8. Course outline • Classic document retrieval: storing, indexing, retrieval • Web retrieval: crawling, query processing. • Text and web mining: classification, clustering • Network analysis: random graph models, centrality, diameter and clustering coefficient

  9. Syllabus • Introduction. • Queries and Documents. Models of Information retrieval. The Boolean model. The Vector model. • Document preprocessing. Tokenization. Stemming. The Porter algorithm. Storing, indexing and searching text. Inverted indexes. • Word distributions. The Zipf distribution. The Benford distribution. Heap's law. TF*IDF. Vector space similarity and ranking. • Retrieval evaluation. Precision and Recall. F-measure. Reference collections. The TREC conferences. • Automated indexing/labeling. Compression and coding. Optimal codes. • String matching. Approximate matching. • Query expansion. Relevance feedback. • Text classification. Naive Bayes. Feature selection. Decision trees.

  10. Syllabus • Linear classifiers. k-nearest neighbors. Perceptron. Kernel methods. Maximum-margin classifiers. Support vector machines. Semi-supervised learning. • Lexical semantics and Wordnet. • Latent semantic indexing. Singular value decomposition. • Vector space clustering. k-means clustering. EM clustering. • Random graph models. Properties of random graphs: clustering coefficient, betweenness, diameter, giant connected component, degree distribution. • Social network analysis. Small worlds and scale-free networks. Power law distributions. Centrality. • Graph-based methods. Harmonic functions. Random walks. • PageRank. Hubs and authorities. Bipartite graphs. HITS. • Models of the Web.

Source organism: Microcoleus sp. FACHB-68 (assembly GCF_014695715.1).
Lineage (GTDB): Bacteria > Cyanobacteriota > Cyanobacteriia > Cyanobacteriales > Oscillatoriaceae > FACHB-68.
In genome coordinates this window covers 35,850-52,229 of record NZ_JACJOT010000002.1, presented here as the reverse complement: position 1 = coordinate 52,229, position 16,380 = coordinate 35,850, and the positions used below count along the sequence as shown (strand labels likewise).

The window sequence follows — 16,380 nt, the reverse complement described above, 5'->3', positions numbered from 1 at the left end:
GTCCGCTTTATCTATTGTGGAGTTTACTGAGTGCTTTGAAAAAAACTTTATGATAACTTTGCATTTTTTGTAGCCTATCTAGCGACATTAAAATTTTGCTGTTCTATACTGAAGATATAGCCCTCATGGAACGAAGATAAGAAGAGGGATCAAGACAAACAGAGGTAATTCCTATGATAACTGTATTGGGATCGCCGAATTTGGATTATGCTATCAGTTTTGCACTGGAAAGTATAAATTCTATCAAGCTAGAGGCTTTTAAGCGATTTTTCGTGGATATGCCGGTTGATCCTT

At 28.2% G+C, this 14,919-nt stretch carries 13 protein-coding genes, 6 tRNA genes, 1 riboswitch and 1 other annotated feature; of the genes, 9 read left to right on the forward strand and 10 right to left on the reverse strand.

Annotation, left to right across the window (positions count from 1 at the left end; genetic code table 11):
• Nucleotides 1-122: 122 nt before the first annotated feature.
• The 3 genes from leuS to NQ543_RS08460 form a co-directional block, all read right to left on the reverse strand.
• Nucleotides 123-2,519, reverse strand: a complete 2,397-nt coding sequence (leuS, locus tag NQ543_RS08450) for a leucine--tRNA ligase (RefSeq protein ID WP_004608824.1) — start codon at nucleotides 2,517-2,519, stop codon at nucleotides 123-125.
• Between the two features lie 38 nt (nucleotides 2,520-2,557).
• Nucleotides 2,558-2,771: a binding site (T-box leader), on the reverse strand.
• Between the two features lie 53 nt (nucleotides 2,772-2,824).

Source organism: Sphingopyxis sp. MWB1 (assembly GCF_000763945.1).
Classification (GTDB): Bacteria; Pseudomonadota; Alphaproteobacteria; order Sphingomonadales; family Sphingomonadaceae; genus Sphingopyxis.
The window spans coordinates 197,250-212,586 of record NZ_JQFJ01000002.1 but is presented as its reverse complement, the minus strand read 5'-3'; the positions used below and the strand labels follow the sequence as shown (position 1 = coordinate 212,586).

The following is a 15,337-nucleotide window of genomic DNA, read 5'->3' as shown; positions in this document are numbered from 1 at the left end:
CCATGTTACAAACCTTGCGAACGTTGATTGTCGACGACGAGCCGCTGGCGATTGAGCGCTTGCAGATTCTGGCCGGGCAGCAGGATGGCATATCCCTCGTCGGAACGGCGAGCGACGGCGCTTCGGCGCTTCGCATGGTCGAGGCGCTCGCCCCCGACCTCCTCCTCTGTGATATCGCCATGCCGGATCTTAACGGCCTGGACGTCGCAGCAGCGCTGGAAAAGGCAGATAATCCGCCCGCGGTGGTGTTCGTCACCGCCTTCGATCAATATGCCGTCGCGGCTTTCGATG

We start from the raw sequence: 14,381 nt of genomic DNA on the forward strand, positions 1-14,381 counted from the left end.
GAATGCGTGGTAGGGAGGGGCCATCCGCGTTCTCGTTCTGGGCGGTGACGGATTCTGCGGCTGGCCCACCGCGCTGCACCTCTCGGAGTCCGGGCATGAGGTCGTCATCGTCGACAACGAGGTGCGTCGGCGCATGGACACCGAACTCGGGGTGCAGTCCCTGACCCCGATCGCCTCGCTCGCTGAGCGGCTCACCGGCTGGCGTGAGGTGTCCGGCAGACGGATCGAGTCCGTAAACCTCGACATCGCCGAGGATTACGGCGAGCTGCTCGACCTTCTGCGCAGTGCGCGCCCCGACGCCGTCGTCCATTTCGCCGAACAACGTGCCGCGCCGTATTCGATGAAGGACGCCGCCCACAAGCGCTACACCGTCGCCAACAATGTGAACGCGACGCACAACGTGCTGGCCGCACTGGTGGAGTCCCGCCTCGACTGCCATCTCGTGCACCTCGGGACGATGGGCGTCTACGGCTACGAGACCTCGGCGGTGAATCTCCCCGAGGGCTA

11. Syllabus • Crawling the web. Webometrics. Measuring the size of the web. The Bow-tie-method. • Hypertext retrieval. Web-based IR. Document closures. Focused crawling. • Question answering • Burstiness. Self-triggerability • Information extraction • Adversarial IR. Human behavior on the web. • Text summarization POSSIBLE TOPICS • Discovering communities, spectral clustering • Semi-supervised retrieval • Natural language processing. XML retrieval. Text tiling. Human behavior on the web.

  12. Readings • required: Information Retrieval by Manning, Schuetze, and Raghavan (http://nlp.stanford.edu/IR-book/information-retrieval-book.html), freely available, hard copy for sale • optional: Modeling the Internet and the Web: Probabilistic Methods and Algorithms by Pierre Baldi, Paolo Frasconi, Padhraic Smyth, Wiley, 2003, ISBN: 0-470-84906-1 (http://ibook.ics.uci.edu). • papers from SIGIR, WWW and journals (to be announced in class).